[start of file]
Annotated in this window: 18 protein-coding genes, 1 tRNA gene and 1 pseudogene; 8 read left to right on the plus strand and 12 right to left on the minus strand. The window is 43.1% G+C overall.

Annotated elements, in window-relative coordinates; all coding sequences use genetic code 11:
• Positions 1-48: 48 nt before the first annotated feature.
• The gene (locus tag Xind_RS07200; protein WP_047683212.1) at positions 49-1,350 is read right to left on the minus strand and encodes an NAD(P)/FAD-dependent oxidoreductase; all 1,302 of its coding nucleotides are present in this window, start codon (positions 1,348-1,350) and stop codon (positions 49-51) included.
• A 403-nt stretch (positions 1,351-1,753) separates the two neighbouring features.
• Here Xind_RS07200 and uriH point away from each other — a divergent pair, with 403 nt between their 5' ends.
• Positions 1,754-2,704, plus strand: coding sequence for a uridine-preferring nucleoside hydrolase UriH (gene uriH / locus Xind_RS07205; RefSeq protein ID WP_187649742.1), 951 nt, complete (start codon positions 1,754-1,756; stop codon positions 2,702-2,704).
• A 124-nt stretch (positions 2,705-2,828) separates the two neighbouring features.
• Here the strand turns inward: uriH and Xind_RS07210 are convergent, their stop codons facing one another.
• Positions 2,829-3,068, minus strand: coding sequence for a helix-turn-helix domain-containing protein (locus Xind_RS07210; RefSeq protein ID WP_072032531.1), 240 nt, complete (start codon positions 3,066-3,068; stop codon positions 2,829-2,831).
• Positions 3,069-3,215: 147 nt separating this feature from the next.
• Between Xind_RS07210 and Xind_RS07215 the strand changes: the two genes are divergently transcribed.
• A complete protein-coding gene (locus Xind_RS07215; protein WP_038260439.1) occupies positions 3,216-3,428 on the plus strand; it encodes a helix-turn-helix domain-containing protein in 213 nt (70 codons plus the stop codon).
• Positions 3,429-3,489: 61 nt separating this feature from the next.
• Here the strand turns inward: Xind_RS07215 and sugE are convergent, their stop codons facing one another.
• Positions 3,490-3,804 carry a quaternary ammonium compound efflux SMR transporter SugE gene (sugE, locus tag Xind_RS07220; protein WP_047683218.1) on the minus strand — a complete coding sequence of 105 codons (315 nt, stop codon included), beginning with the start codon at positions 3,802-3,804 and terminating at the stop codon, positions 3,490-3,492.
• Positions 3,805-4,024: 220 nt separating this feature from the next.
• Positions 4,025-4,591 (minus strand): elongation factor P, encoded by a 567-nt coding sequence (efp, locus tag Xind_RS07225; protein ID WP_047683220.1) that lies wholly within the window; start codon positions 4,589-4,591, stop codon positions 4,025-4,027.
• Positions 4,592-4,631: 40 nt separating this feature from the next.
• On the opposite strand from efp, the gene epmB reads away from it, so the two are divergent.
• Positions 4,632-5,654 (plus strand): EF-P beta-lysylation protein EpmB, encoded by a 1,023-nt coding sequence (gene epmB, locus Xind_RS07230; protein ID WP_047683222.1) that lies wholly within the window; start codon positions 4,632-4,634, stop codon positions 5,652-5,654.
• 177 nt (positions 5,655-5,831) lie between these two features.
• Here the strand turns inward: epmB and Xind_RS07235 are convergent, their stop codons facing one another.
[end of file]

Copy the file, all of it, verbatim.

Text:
Annotated in this window: 18 protein-coding genes, 1 tRNA gene and 1 pseudogene; 8 read left to right on the plus strand and 12 right to left on the minus strand. The window is 43.1% G+C overall.

Annotated elements, in window-relative coordinates; all coding sequences use genetic code 11:
• Positions 1-48: 48 nt before the first annotated feature.
• The gene (locus tag Xind_RS07200; protein WP_047683212.1) at positions 49-1,350 is read right to left on the minus strand and encodes an NAD(P)/FAD-dependent oxidoreductase; all 1,302 of its coding nucleotides are present in this window, start codon (positions 1,348-1,350) and stop codon (positions 49-51) included.
• A 403-nt stretch (positions 1,351-1,753) separates the two neighbouring features.
• Here Xind_RS07200 and uriH point away from each other — a divergent pair, with 403 nt between their 5' ends.
• Positions 1,754-2,704, plus strand: coding sequence for a uridine-preferring nucleoside hydrolase UriH (gene uriH / locus Xind_RS07205; RefSeq protein ID WP_187649742.1), 951 nt, complete (start codon positions 1,754-1,756; stop codon positions 2,702-2,704).
• A 124-nt stretch (positions 2,705-2,828) separates the two neighbouring features.
• Here the strand turns inward: uriH and Xind_RS07210 are convergent, their stop codons facing one another.
• Positions 2,829-3,068, minus strand: coding sequence for a helix-turn-helix domain-containing protein (locus Xind_RS07210; RefSeq protein ID WP_072032531.1), 240 nt, complete (start codon positions 3,066-3,068; stop codon positions 2,829-2,831).
• Positions 3,069-3,215: 147 nt separating this feature from the next.
• Between Xind_RS07210 and Xind_RS07215 the strand changes: the two genes are divergently transcribed.
• A complete protein-coding gene (locus Xind_RS07215; protein WP_038260439.1) occupies positions 3,216-3,428 on the plus strand; it encodes a helix-turn-helix domain-containing protein in 213 nt (70 codons plus the stop codon).
• Positions 3,429-3,489: 61 nt separating this feature from the next.
• Here the strand turns inward: Xind_RS07215 and sugE are convergent, their stop codons facing one another.
• Positions 3,490-3,804 carry a quaternary ammonium compound efflux SMR transporter SugE gene (sugE, locus tag Xind_RS07220; protein WP_047683218.1) on the minus strand — a complete coding sequence of 105 codons (315 nt, stop codon included), beginning with the start codon at positions 3,802-3,804 and terminating at the stop codon, positions 3,490-3,492.
• Positions 3,805-4,024: 220 nt separating this feature from the next.
• Positions 4,025-4,591 (minus strand): elongation factor P, encoded by a 567-nt coding sequence (efp, locus tag Xind_RS07225; protein ID WP_047683220.1) that lies wholly within the window; start codon positions 4,589-4,591, stop codon positions 4,025-4,027.
• Positions 4,592-4,631: 40 nt separating this feature from the next.
• On the opposite strand from efp, the gene epmB reads away from it, so the two are divergent.
• Positions 4,632-5,654 (plus strand): EF-P beta-lysylation protein EpmB, encoded by a 1,023-nt coding sequence (gene epmB, locus Xind_RS07230; protein ID WP_047683222.1) that lies wholly within the window; start codon positions 4,632-4,634, stop codon positions 5,652-5,654.
• 177 nt (positions 5,655-5,831) lie between these two features.
• Here the strand turns inward: epmB and Xind_RS07235 are convergent, their stop codons facing one another.